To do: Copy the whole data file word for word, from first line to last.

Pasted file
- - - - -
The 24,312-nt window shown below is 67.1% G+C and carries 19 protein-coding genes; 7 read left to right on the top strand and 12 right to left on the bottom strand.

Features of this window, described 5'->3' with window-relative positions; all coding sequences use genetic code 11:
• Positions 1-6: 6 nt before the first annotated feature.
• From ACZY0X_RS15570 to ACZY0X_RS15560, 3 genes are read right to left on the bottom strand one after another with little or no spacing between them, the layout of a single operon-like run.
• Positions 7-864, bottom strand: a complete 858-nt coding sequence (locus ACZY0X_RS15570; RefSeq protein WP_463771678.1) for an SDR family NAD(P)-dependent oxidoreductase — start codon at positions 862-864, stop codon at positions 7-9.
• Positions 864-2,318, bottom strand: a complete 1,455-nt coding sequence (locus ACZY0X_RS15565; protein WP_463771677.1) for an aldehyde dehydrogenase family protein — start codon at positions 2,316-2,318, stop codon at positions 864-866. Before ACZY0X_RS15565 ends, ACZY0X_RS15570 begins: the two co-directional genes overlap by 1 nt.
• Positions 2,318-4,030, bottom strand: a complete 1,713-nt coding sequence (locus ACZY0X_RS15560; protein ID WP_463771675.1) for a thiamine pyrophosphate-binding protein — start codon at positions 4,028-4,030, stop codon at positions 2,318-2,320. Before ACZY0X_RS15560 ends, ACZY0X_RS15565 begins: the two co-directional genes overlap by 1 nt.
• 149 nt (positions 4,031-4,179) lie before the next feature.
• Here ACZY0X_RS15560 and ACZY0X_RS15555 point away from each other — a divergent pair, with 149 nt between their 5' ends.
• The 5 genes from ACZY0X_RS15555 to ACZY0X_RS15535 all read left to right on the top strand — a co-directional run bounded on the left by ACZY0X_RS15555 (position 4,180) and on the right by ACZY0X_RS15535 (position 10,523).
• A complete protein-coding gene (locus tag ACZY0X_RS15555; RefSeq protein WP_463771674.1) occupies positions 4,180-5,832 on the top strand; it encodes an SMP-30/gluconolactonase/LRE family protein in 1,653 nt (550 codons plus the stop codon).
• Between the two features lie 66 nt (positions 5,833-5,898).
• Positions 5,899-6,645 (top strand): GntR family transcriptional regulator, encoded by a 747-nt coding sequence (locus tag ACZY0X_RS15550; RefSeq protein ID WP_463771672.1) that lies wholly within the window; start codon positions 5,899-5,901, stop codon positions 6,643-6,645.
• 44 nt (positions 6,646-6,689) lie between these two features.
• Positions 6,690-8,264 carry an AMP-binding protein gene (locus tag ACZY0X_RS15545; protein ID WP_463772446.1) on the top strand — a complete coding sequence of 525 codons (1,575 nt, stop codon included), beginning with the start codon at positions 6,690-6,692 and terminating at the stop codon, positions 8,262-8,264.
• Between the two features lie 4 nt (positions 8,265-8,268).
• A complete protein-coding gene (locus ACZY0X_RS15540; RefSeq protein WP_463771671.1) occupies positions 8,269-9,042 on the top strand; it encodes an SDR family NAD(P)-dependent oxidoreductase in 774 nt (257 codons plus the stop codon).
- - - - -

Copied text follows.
The 24,312-nt window shown below is 67.1% G+C and carries 19 protein-coding genes; 7 read left to right on the top strand and 12 right to left on the bottom strand.

Features of this window, described 5'->3' with window-relative positions; all coding sequences use genetic code 11:
• Positions 1-6: 6 nt before the first annotated feature.
• From ACZY0X_RS15570 to ACZY0X_RS15560, 3 genes are read right to left on the bottom strand one after another with little or no spacing between them, the layout of a single operon-like run.
• Positions 7-864, bottom strand: a complete 858-nt coding sequence (locus ACZY0X_RS15570; RefSeq protein WP_463771678.1) for an SDR family NAD(P)-dependent oxidoreductase — start codon at positions 862-864, stop codon at positions 7-9.
• Positions 864-2,318, bottom strand: a complete 1,455-nt coding sequence (locus ACZY0X_RS15565; protein WP_463771677.1) for an aldehyde dehydrogenase family protein — start codon at positions 2,316-2,318, stop codon at positions 864-866. Before ACZY0X_RS15565 ends, ACZY0X_RS15570 begins: the two co-directional genes overlap by 1 nt.
• Positions 2,318-4,030, bottom strand: a complete 1,713-nt coding sequence (locus ACZY0X_RS15560; protein ID WP_463771675.1) for a thiamine pyrophosphate-binding protein — start codon at positions 4,028-4,030, stop codon at positions 2,318-2,320. Before ACZY0X_RS15560 ends, ACZY0X_RS15565 begins: the two co-directional genes overlap by 1 nt.
• 149 nt (positions 4,031-4,179) lie before the next feature.
• Here ACZY0X_RS15560 and ACZY0X_RS15555 point away from each other — a divergent pair, with 149 nt between their 5' ends.
• The 5 genes from ACZY0X_RS15555 to ACZY0X_RS15535 all read left to right on the top strand — a co-directional run bounded on the left by ACZY0X_RS15555 (position 4,180) and on the right by ACZY0X_RS15535 (position 10,523).
• A complete protein-coding gene (locus tag ACZY0X_RS15555; RefSeq protein WP_463771674.1) occupies positions 4,180-5,832 on the top strand; it encodes an SMP-30/gluconolactonase/LRE family protein in 1,653 nt (550 codons plus the stop codon).
• Between the two features lie 66 nt (positions 5,833-5,898).
• Positions 5,899-6,645 (top strand): GntR family transcriptional regulator, encoded by a 747-nt coding sequence (locus tag ACZY0X_RS15550; RefSeq protein ID WP_463771672.1) that lies wholly within the window; start codon positions 5,899-5,901, stop codon positions 6,643-6,645.
• 44 nt (positions 6,646-6,689) lie between these two features.
• Positions 6,690-8,264 carry an AMP-binding protein gene (locus tag ACZY0X_RS15545; protein ID WP_463772446.1) on the top strand — a complete coding sequence of 525 codons (1,575 nt, stop codon included), beginning with the start codon at positions 6,690-6,692 and terminating at the stop codon, positions 8,262-8,264.
• Between the two features lie 4 nt (positions 8,265-8,268).
• A complete protein-coding gene (locus ACZY0X_RS15540; RefSeq protein WP_463771671.1) occupies positions 8,269-9,042 on the top strand; it encodes an SDR family NAD(P)-dependent oxidoreductase in 774 nt (257 codons plus the stop codon).